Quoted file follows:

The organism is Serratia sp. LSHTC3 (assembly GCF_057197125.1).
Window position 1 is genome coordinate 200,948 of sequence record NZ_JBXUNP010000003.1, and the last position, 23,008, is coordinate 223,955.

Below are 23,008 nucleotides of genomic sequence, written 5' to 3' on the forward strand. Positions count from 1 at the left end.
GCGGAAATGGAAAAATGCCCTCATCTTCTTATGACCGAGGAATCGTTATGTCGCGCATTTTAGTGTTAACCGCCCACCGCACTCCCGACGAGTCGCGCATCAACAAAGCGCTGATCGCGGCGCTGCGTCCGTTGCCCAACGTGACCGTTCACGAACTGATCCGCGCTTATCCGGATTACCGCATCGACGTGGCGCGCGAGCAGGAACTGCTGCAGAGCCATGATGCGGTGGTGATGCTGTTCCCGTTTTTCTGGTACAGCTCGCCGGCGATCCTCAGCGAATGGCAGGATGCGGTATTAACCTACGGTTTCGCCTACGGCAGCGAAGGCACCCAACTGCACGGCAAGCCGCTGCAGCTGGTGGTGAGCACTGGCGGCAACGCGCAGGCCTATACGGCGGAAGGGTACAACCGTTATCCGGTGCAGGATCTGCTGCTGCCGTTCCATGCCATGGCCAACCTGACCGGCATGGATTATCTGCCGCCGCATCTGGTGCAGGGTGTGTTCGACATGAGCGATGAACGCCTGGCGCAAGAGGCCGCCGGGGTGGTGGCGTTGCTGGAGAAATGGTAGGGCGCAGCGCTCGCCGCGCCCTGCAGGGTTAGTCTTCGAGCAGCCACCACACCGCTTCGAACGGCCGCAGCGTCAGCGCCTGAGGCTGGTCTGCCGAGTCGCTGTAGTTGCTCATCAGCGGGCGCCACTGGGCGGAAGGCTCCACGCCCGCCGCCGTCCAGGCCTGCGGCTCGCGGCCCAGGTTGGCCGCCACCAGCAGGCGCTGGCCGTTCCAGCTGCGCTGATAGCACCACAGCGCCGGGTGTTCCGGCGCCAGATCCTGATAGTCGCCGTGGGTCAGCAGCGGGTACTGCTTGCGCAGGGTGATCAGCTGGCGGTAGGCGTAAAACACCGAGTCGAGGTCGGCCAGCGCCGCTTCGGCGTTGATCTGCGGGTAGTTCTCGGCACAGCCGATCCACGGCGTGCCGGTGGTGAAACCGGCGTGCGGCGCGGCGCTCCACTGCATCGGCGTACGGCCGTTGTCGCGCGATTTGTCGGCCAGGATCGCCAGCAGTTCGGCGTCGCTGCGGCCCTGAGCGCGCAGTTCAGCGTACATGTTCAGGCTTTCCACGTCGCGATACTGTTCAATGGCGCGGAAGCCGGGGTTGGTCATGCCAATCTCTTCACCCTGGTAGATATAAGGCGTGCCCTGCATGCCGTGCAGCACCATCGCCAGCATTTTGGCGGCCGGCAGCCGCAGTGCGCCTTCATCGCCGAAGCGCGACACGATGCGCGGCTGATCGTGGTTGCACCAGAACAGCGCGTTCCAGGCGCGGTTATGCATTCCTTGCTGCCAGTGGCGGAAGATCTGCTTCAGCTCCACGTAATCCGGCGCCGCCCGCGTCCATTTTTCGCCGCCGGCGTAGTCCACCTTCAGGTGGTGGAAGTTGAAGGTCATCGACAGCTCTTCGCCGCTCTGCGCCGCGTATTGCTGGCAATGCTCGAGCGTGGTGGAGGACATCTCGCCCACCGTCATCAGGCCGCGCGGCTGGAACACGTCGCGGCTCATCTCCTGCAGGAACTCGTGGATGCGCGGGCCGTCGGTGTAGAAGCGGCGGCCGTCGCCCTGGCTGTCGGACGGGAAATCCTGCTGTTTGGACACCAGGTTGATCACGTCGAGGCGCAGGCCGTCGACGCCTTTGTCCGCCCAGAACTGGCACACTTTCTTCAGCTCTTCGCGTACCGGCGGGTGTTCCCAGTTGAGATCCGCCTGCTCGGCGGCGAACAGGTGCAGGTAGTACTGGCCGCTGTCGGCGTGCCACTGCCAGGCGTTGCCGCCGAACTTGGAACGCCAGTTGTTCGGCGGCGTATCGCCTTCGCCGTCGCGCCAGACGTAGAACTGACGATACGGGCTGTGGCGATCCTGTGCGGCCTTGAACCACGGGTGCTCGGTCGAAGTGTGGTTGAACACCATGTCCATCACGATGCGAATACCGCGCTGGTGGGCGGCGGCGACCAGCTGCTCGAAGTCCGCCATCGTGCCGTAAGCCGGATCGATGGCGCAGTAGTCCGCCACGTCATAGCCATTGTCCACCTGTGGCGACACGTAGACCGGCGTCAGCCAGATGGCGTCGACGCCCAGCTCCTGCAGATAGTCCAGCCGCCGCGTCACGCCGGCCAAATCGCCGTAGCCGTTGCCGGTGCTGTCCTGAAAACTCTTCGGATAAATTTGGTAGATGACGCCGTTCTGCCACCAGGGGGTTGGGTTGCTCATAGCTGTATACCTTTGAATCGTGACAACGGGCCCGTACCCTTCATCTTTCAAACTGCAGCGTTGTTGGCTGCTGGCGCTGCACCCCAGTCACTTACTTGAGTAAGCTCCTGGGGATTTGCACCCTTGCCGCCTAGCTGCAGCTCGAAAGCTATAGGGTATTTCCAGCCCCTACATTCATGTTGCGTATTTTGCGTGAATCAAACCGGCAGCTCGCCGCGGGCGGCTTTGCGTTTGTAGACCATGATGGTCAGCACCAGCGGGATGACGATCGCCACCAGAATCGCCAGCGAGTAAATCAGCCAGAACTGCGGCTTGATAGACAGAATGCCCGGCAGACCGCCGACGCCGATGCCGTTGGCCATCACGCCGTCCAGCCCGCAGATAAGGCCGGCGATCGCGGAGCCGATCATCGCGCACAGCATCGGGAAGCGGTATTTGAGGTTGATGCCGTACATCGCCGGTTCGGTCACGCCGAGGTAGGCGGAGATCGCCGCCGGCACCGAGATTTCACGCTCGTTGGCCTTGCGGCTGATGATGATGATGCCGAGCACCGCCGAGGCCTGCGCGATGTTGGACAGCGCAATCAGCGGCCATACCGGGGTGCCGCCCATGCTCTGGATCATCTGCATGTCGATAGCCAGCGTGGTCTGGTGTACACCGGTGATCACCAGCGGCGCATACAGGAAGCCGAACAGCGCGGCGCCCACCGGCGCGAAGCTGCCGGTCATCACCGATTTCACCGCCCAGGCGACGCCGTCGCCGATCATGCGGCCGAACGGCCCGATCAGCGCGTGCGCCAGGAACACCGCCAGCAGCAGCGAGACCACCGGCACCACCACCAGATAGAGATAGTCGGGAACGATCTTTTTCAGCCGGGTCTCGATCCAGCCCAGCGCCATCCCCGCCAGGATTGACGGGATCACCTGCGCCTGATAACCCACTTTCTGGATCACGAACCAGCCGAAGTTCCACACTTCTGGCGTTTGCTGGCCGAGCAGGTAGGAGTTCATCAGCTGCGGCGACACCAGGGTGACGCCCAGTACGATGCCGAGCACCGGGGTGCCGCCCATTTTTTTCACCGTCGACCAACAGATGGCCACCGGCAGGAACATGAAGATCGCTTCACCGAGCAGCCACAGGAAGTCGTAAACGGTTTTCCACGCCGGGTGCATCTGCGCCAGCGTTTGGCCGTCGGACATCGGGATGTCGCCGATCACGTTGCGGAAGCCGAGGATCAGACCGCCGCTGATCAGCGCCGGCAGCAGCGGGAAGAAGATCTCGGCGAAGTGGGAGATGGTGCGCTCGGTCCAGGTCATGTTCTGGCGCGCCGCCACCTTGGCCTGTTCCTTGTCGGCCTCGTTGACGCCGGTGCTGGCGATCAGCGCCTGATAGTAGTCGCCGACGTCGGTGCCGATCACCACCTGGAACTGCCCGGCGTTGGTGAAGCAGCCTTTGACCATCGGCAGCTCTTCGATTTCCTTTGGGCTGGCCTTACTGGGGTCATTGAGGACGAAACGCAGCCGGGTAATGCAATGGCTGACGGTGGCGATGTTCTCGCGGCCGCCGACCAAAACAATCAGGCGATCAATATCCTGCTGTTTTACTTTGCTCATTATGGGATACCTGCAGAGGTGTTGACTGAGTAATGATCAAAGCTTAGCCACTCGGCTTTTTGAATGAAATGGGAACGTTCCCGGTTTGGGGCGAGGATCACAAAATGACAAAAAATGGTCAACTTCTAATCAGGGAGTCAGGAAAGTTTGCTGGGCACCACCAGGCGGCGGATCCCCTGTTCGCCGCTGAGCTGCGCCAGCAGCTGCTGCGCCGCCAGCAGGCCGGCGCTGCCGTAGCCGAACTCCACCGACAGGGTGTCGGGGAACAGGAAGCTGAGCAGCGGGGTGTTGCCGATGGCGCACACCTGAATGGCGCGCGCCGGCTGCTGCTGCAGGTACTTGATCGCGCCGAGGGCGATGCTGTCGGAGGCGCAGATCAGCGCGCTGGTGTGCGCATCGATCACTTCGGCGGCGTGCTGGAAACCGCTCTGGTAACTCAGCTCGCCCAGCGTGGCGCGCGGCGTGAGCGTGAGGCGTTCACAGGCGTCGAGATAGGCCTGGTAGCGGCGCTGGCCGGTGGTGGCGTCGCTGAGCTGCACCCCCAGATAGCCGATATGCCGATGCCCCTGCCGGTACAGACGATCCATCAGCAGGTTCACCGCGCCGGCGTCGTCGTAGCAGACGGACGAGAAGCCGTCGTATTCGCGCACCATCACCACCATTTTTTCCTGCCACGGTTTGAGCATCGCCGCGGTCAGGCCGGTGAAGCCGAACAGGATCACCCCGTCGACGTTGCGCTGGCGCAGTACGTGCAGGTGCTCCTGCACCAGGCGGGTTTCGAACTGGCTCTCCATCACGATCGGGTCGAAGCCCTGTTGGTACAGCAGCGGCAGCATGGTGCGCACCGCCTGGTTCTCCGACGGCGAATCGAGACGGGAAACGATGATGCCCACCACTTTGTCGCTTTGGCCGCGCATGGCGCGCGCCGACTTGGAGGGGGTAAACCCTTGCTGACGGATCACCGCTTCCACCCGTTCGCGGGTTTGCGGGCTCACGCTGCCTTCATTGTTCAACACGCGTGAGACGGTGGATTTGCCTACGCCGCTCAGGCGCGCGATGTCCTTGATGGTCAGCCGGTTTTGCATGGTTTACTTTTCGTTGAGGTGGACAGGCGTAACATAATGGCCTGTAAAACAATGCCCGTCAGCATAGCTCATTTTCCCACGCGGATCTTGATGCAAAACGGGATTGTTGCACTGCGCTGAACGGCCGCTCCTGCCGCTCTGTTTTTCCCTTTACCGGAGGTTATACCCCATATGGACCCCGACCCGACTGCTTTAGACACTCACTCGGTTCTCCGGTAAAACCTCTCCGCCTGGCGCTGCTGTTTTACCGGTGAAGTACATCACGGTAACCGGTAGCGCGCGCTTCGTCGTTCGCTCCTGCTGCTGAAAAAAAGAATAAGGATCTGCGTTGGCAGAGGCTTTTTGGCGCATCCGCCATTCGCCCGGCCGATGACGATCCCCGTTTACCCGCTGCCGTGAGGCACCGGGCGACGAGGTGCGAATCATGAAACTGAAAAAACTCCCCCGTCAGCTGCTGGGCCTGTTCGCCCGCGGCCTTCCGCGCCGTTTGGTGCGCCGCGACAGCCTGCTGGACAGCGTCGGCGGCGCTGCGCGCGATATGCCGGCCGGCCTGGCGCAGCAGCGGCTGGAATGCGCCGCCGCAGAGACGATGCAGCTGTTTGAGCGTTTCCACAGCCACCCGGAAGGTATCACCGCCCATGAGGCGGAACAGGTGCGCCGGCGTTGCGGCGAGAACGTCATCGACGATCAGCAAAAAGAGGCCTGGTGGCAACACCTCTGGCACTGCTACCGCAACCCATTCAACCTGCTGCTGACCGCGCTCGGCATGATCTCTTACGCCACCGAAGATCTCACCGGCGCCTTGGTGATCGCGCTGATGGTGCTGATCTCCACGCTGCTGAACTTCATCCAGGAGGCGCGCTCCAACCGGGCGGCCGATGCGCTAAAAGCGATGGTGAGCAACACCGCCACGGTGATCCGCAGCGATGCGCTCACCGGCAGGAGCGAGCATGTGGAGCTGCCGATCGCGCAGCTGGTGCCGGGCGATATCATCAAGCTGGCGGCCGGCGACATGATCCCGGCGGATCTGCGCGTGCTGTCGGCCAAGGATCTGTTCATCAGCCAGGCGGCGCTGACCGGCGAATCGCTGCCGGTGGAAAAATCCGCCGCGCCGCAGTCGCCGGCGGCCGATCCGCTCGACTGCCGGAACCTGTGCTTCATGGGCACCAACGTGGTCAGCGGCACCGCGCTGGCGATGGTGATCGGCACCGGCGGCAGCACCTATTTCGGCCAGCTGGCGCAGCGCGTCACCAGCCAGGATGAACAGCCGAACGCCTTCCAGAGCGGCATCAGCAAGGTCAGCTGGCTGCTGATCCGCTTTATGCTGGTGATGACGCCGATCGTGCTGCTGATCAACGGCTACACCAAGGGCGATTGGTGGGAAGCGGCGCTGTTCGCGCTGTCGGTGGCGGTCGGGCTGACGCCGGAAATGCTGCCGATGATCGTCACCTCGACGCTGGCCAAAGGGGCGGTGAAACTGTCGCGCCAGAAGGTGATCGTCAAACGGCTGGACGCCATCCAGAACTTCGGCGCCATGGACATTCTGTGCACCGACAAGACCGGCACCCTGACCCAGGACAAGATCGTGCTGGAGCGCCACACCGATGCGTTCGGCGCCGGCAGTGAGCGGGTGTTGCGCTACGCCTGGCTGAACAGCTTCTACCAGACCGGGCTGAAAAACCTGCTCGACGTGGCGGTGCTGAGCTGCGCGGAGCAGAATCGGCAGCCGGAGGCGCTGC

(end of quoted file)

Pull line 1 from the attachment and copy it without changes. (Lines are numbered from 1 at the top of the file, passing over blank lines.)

The organism is Serratia sp. LSHTC3 (assembly GCF_057197125.1).